Control the itch to ‘mud in’ corn crop to meet a planting date
Jeff Burbrink writes about agricultural issues.
Posted on April 24, 2013 at 1:00 a.m.
| Updated on April 24, 2013 at 1:27 p.m.
Around Area Farms
Anyone who has been growing corn the past 40 years can testify they have heard over and over how important it is to plant corn in a timely fashion. When cold, wet weather like we’ve experienced the past two weeks strikes in April, it can set a farmer on edge, pacing back and forth, worrying and waiting for conditions to change.
Maybe we take things like that too literally at times. Bob Nielsen, Purdue Extension’s corn specialist, pointed out recently that many, many things affect the final yield of a corn crop, not just the planting date.
It is true that corn grain yield potential declines with delayed planting after about May 1. Estimated yield loss per day with delayed planting varies from about 0.3 percent per day early in May to about 1 percent per day by the end of May. But Nielsen points out that yield potential goes down because of a number of factors, including a shorter growing season, greater insect and disease pressure, and higher risk of hot, dry conditions during pollination.
It is possible for early-planted corn in one year to yield more than, less than or equal to later-planted corn in another year depending on how things go that year. For example, the crop years 2012 and 2009 represent early and late planting date years in Indiana. About 94 percent of the state’s crop was planted by May 15 in 2012, but only 20 percent of the crop was planted by May 15 of 2009. Yet the earlier-planted 2012 crop yielded 38.7 percent below trend yield for that year and the later-planted 2009 crop yielded 9.3 percent above trend yield. Why? Factors other than planting dates do make a difference in the final yield.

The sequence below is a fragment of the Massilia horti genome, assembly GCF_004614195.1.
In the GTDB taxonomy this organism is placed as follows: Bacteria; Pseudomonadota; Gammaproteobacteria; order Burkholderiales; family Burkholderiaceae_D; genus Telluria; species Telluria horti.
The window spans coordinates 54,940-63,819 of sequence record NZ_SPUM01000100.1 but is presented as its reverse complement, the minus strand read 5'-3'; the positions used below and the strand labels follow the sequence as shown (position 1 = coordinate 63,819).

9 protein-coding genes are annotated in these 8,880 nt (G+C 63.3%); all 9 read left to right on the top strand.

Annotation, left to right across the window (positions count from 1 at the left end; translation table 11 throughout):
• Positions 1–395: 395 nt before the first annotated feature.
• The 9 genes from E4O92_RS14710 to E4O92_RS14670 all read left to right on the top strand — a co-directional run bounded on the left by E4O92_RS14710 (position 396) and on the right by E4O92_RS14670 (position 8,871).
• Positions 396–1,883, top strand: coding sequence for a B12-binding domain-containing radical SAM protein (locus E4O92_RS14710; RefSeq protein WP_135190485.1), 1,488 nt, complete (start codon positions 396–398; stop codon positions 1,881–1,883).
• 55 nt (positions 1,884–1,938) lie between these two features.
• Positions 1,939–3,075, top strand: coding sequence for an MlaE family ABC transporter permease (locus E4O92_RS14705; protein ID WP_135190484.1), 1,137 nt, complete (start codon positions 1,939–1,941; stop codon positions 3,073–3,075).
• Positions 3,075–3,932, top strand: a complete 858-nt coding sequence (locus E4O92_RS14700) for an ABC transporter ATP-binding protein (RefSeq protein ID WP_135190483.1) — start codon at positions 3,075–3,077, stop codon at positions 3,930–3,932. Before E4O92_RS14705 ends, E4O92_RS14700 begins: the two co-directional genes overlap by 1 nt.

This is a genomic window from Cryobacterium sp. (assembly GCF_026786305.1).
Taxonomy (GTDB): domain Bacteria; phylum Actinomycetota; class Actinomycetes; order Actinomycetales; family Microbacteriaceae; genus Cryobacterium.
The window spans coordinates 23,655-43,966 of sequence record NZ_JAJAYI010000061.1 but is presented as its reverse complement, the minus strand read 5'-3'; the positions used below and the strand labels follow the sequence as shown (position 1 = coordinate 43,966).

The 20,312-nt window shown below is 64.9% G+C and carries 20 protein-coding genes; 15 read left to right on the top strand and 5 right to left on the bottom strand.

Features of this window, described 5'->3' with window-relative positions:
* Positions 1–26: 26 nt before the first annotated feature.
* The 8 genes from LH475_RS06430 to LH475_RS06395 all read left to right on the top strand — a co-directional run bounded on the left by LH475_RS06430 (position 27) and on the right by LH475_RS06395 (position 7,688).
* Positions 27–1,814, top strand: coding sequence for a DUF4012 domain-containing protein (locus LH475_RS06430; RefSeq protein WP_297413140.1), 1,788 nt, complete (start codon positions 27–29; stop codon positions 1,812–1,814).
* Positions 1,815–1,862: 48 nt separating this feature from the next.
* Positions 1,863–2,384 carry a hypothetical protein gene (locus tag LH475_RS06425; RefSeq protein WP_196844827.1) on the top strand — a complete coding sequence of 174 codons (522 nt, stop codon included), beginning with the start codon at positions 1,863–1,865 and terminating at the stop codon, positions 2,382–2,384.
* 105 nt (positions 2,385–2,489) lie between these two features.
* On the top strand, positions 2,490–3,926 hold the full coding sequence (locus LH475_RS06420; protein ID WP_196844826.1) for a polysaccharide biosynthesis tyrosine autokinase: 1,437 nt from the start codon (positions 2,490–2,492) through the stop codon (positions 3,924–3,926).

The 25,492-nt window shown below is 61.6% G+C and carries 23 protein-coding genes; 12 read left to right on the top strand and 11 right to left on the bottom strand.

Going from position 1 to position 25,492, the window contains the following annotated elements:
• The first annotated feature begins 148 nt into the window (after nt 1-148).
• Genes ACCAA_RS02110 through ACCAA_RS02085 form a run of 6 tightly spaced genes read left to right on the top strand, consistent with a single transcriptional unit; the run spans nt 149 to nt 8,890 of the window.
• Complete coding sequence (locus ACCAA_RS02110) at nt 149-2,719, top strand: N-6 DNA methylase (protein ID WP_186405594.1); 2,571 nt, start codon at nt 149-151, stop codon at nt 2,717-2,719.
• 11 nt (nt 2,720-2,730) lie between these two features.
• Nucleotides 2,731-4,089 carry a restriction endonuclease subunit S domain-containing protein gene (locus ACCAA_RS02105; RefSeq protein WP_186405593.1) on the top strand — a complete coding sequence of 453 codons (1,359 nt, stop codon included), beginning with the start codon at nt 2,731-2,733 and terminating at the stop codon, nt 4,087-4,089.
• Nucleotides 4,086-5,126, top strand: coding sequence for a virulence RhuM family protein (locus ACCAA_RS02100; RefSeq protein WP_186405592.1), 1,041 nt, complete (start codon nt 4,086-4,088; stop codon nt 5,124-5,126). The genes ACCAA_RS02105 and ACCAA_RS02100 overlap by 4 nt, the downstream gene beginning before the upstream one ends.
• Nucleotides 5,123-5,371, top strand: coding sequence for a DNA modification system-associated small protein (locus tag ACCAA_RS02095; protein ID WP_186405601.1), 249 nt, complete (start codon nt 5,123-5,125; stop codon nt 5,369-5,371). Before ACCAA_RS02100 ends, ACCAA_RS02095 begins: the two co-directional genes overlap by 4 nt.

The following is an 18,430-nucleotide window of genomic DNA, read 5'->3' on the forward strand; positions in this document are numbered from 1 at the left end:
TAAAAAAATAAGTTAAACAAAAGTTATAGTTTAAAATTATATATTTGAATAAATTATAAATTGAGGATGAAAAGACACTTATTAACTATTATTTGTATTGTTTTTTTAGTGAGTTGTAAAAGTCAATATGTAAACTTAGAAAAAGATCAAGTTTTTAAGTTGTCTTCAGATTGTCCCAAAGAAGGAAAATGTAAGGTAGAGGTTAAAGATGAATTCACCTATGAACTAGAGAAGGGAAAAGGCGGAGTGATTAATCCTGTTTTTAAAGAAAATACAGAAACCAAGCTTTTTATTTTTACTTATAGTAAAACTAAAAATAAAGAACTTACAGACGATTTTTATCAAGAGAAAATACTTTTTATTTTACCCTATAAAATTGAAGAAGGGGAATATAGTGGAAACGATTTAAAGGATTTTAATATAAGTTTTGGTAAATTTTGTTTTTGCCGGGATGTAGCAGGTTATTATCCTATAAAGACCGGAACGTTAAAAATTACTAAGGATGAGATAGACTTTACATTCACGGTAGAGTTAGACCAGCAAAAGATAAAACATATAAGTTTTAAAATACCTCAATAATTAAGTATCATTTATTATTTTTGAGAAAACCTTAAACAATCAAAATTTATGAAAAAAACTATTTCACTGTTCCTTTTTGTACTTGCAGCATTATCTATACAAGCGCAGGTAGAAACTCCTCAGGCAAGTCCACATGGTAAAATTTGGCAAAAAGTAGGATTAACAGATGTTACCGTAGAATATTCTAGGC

In fact, Nielsen said that planting date accounts for only about 23 percent of the variability in corn yields from year to year. Insects, disease, drought, excessive moisture or heat, early or late frosts and other factors all contribute to the amount of grain put in the bin.
The bottom line is, “mudding in” a crop of corn just to meet a theoretical date on the calendar has potential to be more damaging to corn yields than waiting until planting conditions are right.
Jeff Burbrink is an Extension educator in agriculture and natural resources. Write to him at 17746 E. C.R. 34, Goshen, IN 46528; call 533-0554; or fax 533-0254.